There's been a bit of a kerfuffle the past couple days over something Sarah Palin said about Paul Revere.
The former Alaska governor, 2008 Republican vice presidential nominee, potential 2012 GOP presidential contender and Fox News contributor told reporters in New England that Revere "warned the British that they weren't going to be taking away our arms by ringing those bells and making sure as he's riding his horse through town to send those warning shots and bells that we were going to be secure and we were going to be free."
Now, that doesn't quite sound like what many of us remember from school, when we were taught about the "midnight ride of Paul Revere" and all of us read Longfellow's famous poem.
But on Fox News Sunday with Chris Wallace, Palin did not retreat:
"You know what? I didn't mess up about Paul Revere. Here is what Paul Revere did. He warned the Americans that the British were coming, the British were coming, and they were going to try to take our arms and we got to make sure that we were protecting ourselves and shoring up all of ammunitions and our firearms so that they couldn't take it," she said.
"But remember that the British had already been there, many soldiers for seven years in that area. And part of Paul Revere's ride — and it wasn't just one ride — he was a courier, he was a messenger. Part of his ride was to warn the British that we're already there. That, hey, you're not going to succeed. You're not going to take American arms. You are not going to beat our own well-armed persons, individual, private militia that we have. He did warn the British. And in a shout-out, gotcha type of question that was asked of me, I answered candidly. And I know my American history," she said.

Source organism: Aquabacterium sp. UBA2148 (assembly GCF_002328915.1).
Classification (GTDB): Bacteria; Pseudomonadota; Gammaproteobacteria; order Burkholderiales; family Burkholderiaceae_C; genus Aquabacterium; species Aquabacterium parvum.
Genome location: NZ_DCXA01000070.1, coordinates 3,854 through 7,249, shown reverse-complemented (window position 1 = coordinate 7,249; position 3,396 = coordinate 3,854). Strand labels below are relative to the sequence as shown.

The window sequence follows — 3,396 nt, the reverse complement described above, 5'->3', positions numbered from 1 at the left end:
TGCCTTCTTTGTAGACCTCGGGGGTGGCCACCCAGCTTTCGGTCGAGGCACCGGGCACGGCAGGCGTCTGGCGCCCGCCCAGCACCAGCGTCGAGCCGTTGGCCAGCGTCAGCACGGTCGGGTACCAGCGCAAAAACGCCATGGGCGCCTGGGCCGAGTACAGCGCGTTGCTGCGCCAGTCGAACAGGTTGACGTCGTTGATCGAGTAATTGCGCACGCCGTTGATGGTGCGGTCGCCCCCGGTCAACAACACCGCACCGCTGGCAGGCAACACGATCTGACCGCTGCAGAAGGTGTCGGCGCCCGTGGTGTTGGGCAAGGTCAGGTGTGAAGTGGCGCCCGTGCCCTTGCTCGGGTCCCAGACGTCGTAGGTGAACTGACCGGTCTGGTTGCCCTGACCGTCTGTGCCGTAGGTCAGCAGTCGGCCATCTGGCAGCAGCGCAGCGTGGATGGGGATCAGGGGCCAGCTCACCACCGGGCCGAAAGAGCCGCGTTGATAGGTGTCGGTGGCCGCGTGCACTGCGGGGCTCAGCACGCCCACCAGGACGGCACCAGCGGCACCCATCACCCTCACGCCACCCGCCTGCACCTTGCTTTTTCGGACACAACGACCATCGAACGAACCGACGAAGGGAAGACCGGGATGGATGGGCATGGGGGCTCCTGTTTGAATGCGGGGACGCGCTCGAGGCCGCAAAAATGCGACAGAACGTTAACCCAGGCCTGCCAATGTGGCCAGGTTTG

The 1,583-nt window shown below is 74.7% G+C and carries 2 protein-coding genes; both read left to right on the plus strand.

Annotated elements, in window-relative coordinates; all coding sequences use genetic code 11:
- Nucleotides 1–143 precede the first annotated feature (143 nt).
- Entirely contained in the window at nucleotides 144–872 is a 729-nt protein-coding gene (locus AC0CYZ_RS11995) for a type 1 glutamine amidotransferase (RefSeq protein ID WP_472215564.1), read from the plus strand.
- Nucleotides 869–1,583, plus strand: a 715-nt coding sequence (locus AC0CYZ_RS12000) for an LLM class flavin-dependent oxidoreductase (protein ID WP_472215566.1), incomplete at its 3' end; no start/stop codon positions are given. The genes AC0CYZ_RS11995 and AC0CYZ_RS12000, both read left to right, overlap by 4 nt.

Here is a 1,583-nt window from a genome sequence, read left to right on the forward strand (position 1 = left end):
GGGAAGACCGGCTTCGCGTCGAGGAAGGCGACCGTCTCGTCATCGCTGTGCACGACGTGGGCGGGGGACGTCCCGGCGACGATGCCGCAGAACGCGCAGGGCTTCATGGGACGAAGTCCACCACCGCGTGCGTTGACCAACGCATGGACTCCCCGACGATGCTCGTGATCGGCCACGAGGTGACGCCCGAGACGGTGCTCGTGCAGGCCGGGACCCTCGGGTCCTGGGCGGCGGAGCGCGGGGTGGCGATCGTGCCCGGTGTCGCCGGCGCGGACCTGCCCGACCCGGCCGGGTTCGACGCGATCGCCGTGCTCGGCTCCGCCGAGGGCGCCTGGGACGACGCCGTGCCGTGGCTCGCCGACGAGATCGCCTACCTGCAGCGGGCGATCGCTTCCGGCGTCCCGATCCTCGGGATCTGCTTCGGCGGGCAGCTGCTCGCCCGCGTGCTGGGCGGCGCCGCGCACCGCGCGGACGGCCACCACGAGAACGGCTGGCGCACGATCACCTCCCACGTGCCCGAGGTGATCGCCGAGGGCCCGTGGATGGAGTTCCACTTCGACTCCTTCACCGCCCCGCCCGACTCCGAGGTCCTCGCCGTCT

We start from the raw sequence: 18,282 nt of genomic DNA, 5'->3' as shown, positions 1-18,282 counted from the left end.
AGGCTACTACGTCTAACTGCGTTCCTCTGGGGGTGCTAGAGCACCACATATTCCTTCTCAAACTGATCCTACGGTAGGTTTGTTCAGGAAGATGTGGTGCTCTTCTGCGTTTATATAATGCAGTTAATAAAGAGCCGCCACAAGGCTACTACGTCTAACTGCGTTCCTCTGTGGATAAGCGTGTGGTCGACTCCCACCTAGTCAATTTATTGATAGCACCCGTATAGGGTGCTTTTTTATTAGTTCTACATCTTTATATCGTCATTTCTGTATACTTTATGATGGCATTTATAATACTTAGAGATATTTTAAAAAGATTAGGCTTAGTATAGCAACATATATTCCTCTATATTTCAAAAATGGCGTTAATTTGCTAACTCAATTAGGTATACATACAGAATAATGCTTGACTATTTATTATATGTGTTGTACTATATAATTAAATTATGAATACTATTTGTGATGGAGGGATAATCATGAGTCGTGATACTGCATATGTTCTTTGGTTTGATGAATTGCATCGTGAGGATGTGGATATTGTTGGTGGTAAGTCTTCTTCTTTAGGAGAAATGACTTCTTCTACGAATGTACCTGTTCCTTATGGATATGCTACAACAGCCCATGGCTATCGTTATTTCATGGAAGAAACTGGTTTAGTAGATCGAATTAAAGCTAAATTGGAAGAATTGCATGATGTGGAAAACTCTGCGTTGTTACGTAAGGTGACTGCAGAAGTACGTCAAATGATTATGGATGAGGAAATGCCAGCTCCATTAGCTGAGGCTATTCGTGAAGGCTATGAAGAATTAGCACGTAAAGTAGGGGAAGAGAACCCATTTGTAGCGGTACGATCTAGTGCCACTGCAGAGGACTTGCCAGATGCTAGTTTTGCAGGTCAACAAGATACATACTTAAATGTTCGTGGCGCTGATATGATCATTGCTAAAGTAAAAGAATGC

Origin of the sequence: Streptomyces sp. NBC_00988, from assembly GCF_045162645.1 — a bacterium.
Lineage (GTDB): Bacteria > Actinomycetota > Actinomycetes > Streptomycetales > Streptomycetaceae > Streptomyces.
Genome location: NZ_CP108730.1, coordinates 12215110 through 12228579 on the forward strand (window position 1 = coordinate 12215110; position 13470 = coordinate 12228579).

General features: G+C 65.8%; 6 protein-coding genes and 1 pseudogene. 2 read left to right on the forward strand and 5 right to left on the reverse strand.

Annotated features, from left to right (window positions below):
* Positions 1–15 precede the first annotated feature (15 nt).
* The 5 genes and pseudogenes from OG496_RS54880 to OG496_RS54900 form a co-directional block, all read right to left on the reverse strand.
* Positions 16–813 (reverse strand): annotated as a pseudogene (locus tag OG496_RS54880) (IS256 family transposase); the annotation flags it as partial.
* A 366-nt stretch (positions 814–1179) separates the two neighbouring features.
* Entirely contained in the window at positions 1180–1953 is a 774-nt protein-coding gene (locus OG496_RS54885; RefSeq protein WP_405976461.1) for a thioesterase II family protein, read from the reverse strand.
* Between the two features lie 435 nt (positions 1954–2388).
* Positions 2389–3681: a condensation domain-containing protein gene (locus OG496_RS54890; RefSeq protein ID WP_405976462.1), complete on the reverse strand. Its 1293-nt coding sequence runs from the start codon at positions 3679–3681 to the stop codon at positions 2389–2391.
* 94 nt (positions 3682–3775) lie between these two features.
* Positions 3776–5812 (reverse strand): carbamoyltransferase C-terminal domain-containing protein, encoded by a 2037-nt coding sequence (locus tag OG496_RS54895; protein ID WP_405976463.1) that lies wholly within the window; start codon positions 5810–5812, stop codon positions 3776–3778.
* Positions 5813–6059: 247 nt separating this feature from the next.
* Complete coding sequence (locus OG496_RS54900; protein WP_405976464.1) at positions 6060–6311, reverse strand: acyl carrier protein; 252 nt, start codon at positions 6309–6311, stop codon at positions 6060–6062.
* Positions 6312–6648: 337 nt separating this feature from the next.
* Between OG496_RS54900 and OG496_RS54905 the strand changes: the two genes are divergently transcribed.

Well, thanks to the wonders of the Internet, we can all read what Revere himself had to say about that famous night. The Massachusetts Historical Society has posted a PDF of a letter that Revere wrote, as well as a transcription. In the statement, Revere recounts his travels through the countryside to warn the colonists.
It began, he writes, when "it was observed, that a number of [British] Soldiers were marching towards the bottom of the Common. About 10 o'Clock, Dr. Warren Sent in great haste for me, and beged that I would imediately Set off for Lexington, where Messrs. Hancock & Adams were, and acquaint them of the Movement, and that it was thought they were the objets."
And then he offers this account of being captured and telling the British that there was a militia waiting for them:
"I observed a Wood at a Small distance, & made for that. When I got there, out Started Six officers, on Horse back, and orderd me to dismount;-one of them, who appeared to have the command, examined me, where I came from, & what my Name Was? I told him.
it was Revere, he asked if it was Paul? I told him yes He asked me if I was an express? I answered in the afirmative. He demanded what time I left Boston? I told him; and aded, that their troops had catched aground in passing the River, and that There would be five hundred Americans there in a short time, for I had alarmed the Country all the way up."
[All copy "as is" except the bold, which we inserted to highlight the line.]
The Associated Press adds that "Revere was probably bluffing the soldiers about the size of any advancing militia, since he had no way of knowing, according to Joel J. Miller, author of The Revolutionary Paul Revere. And while he made bells, Revere would never have rung any on that famous night because the Redcoats were under orders to round up people just like him. 'He was riding off as quickly and as quietly as possible,' Miller said. 'Paul Revere did not want the Redcoats to know of his mission at all.' "
Indeed, Revere says elsewhere in the letter that "it was then a common opinion, that there was a Traytor in the provincial Congress, & that [Gen.] Gage was posessed of all their Secrets."
Also, Revere describes his several successful efforts to avoid British troops.
So, there you go, the great man's own words.